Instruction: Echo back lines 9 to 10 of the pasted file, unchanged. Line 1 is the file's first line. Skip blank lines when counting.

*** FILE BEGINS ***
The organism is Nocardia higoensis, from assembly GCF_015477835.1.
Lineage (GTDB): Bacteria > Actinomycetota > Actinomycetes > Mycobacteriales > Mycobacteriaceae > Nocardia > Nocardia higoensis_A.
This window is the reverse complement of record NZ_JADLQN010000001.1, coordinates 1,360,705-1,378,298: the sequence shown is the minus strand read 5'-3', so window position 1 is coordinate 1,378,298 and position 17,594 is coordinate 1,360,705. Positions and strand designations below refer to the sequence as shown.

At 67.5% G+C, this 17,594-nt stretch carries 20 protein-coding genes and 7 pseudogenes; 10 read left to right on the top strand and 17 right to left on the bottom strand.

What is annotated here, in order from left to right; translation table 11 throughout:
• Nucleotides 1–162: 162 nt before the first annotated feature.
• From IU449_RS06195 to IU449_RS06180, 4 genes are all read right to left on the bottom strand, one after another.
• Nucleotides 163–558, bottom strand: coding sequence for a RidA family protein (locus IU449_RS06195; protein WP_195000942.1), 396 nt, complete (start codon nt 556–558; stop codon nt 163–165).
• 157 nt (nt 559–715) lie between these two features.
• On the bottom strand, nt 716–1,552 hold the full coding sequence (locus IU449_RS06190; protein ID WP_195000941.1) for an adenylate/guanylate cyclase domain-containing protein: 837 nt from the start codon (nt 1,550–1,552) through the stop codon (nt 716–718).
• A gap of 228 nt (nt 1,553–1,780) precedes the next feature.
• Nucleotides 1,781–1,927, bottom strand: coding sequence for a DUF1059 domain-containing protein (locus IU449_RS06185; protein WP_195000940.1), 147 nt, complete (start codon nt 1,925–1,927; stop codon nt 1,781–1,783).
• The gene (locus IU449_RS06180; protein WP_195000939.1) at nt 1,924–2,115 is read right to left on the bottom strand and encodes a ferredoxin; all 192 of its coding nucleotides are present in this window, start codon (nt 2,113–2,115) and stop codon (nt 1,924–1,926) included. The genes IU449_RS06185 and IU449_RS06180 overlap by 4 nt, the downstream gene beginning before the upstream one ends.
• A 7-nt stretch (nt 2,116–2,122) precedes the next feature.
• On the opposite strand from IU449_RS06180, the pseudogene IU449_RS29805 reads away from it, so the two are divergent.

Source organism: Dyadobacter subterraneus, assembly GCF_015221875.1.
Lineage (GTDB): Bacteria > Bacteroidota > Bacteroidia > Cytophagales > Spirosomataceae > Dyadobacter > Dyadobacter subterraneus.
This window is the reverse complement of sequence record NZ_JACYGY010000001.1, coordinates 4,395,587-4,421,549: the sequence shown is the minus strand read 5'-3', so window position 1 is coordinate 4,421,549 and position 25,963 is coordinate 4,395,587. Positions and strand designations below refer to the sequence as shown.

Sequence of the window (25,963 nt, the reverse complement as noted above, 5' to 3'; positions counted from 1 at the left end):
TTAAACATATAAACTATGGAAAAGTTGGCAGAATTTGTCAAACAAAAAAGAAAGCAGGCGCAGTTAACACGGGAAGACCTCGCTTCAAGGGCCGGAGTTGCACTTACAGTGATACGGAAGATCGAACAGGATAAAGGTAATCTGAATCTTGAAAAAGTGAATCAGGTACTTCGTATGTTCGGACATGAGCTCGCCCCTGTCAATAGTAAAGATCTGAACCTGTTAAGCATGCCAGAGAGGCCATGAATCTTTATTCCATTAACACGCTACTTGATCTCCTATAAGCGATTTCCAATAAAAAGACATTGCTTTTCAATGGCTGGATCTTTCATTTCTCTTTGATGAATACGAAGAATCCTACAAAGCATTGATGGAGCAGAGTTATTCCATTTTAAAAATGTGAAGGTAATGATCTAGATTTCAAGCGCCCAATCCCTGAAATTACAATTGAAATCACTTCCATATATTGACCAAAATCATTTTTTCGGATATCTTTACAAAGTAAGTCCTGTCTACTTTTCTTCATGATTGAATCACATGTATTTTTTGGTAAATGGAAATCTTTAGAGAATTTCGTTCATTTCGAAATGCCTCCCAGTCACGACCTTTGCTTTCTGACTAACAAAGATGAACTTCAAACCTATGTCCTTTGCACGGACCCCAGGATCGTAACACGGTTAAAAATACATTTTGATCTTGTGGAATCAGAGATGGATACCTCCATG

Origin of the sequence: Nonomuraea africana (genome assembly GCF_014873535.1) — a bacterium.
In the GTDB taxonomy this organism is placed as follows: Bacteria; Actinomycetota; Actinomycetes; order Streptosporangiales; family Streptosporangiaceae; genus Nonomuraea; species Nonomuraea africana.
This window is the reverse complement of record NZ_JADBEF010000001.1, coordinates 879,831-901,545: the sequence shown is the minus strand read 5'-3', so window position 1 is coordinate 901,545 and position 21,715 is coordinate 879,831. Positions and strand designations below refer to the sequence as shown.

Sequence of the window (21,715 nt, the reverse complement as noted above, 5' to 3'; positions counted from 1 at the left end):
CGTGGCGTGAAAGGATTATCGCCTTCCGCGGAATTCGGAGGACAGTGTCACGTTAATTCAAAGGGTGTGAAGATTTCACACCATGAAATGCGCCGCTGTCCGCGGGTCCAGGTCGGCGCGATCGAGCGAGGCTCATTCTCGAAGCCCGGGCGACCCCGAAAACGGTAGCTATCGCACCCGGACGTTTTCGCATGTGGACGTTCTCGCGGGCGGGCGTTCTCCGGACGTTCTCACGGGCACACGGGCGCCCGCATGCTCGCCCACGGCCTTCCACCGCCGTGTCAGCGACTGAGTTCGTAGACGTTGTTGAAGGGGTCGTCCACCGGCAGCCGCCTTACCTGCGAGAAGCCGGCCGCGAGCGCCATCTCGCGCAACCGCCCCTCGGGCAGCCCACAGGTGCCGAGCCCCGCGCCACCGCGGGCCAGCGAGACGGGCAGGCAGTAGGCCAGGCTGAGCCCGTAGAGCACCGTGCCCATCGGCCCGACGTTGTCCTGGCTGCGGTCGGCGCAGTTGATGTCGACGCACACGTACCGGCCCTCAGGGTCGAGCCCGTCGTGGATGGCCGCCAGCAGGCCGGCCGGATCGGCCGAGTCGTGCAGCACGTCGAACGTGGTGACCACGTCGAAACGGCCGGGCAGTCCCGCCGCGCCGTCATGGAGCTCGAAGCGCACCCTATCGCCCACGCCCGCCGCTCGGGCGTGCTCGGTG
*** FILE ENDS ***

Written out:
• 157 nt (nt 559–715) lie between these two features.
• On the bottom strand, nt 716–1,552 hold the full coding sequence (locus IU449_RS06190; protein ID WP_195000941.1) for an adenylate/guanylate cyclase domain-containing protein: 837 nt from the start codon (nt 1,550–1,552) through the stop codon (nt 716–718).